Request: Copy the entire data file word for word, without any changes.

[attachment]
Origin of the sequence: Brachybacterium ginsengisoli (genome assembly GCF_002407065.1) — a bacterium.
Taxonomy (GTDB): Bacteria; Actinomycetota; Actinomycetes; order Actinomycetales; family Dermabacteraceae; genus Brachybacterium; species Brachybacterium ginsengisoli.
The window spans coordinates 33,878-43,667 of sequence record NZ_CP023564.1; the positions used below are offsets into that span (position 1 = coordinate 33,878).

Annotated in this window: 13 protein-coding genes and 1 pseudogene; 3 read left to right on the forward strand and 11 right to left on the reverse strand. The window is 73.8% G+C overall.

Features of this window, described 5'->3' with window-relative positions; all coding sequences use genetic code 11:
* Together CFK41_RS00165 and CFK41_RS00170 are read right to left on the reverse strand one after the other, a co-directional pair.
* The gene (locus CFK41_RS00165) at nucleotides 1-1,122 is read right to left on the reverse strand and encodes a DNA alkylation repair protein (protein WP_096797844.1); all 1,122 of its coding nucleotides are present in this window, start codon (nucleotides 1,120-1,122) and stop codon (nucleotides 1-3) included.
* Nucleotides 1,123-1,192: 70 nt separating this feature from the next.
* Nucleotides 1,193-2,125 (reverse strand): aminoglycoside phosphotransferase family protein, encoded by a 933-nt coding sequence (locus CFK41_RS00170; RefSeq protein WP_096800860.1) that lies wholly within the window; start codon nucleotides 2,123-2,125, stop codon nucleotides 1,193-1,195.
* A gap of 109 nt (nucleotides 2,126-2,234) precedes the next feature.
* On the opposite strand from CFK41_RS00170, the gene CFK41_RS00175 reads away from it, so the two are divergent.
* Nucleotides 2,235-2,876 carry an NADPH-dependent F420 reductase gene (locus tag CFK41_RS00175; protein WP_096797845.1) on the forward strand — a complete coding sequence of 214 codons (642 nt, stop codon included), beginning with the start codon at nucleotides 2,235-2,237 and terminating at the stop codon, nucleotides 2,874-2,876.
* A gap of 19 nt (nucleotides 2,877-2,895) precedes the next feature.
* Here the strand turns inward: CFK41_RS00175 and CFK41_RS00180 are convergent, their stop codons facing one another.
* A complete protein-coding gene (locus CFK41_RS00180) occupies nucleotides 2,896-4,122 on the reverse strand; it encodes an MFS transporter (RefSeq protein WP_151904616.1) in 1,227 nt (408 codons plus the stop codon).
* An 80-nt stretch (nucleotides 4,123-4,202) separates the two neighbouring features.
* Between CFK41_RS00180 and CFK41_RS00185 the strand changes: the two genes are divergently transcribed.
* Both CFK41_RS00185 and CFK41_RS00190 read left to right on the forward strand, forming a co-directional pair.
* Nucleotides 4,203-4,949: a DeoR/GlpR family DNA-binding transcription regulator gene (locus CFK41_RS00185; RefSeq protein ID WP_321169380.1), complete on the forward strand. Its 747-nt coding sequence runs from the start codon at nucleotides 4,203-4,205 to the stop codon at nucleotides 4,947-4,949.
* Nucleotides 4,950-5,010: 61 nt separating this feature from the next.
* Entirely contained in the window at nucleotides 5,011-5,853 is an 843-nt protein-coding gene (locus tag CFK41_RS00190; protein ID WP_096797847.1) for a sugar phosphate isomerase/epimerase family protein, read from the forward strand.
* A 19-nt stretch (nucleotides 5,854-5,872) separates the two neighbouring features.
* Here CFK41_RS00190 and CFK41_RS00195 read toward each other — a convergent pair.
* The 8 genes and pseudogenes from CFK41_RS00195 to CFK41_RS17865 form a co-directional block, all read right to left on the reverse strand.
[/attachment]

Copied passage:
Origin of the sequence: Brachybacterium ginsengisoli (genome assembly GCF_002407065.1) — a bacterium.
Taxonomy (GTDB): Bacteria; Actinomycetota; Actinomycetes; order Actinomycetales; family Dermabacteraceae; genus Brachybacterium; species Brachybacterium ginsengisoli.
The window spans coordinates 33,878-43,667 of sequence record NZ_CP023564.1; the positions used below are offsets into that span (position 1 = coordinate 33,878).

Annotated in this window: 13 protein-coding genes and 1 pseudogene; 3 read left to right on the forward strand and 11 right to left on the reverse strand. The window is 73.8% G+C overall.

Features of this window, described 5'->3' with window-relative positions; all coding sequences use genetic code 11:
* Together CFK41_RS00165 and CFK41_RS00170 are read right to left on the reverse strand one after the other, a co-directional pair.
* The gene (locus CFK41_RS00165) at nucleotides 1-1,122 is read right to left on the reverse strand and encodes a DNA alkylation repair protein (protein WP_096797844.1); all 1,122 of its coding nucleotides are present in this window, start codon (nucleotides 1,120-1,122) and stop codon (nucleotides 1-3) included.
* Nucleotides 1,123-1,192: 70 nt separating this feature from the next.
* Nucleotides 1,193-2,125 (reverse strand): aminoglycoside phosphotransferase family protein, encoded by a 933-nt coding sequence (locus CFK41_RS00170; RefSeq protein WP_096800860.1) that lies wholly within the window; start codon nucleotides 2,123-2,125, stop codon nucleotides 1,193-1,195.
* A gap of 109 nt (nucleotides 2,126-2,234) precedes the next feature.
* On the opposite strand from CFK41_RS00170, the gene CFK41_RS00175 reads away from it, so the two are divergent.
* Nucleotides 2,235-2,876 carry an NADPH-dependent F420 reductase gene (locus tag CFK41_RS00175; protein WP_096797845.1) on the forward strand — a complete coding sequence of 214 codons (642 nt, stop codon included), beginning with the start codon at nucleotides 2,235-2,237 and terminating at the stop codon, nucleotides 2,874-2,876.
* A gap of 19 nt (nucleotides 2,877-2,895) precedes the next feature.
* Here the strand turns inward: CFK41_RS00175 and CFK41_RS00180 are convergent, their stop codons facing one another.
* A complete protein-coding gene (locus CFK41_RS00180) occupies nucleotides 2,896-4,122 on the reverse strand; it encodes an MFS transporter (RefSeq protein WP_151904616.1) in 1,227 nt (408 codons plus the stop codon).
* An 80-nt stretch (nucleotides 4,123-4,202) separates the two neighbouring features.
* Between CFK41_RS00180 and CFK41_RS00185 the strand changes: the two genes are divergently transcribed.
* Both CFK41_RS00185 and CFK41_RS00190 read left to right on the forward strand, forming a co-directional pair.
* Nucleotides 4,203-4,949: a DeoR/GlpR family DNA-binding transcription regulator gene (locus CFK41_RS00185; RefSeq protein ID WP_321169380.1), complete on the forward strand. Its 747-nt coding sequence runs from the start codon at nucleotides 4,203-4,205 to the stop codon at nucleotides 4,947-4,949.
* Nucleotides 4,950-5,010: 61 nt separating this feature from the next.
* Entirely contained in the window at nucleotides 5,011-5,853 is an 843-nt protein-coding gene (locus tag CFK41_RS00190; protein ID WP_096797847.1) for a sugar phosphate isomerase/epimerase family protein, read from the forward strand.
* A 19-nt stretch (nucleotides 5,854-5,872) separates the two neighbouring features.
* Here CFK41_RS00190 and CFK41_RS00195 read toward each other — a convergent pair.
* The 8 genes and pseudogenes from CFK41_RS00195 to CFK41_RS17865 form a co-directional block, all read right to left on the reverse strand.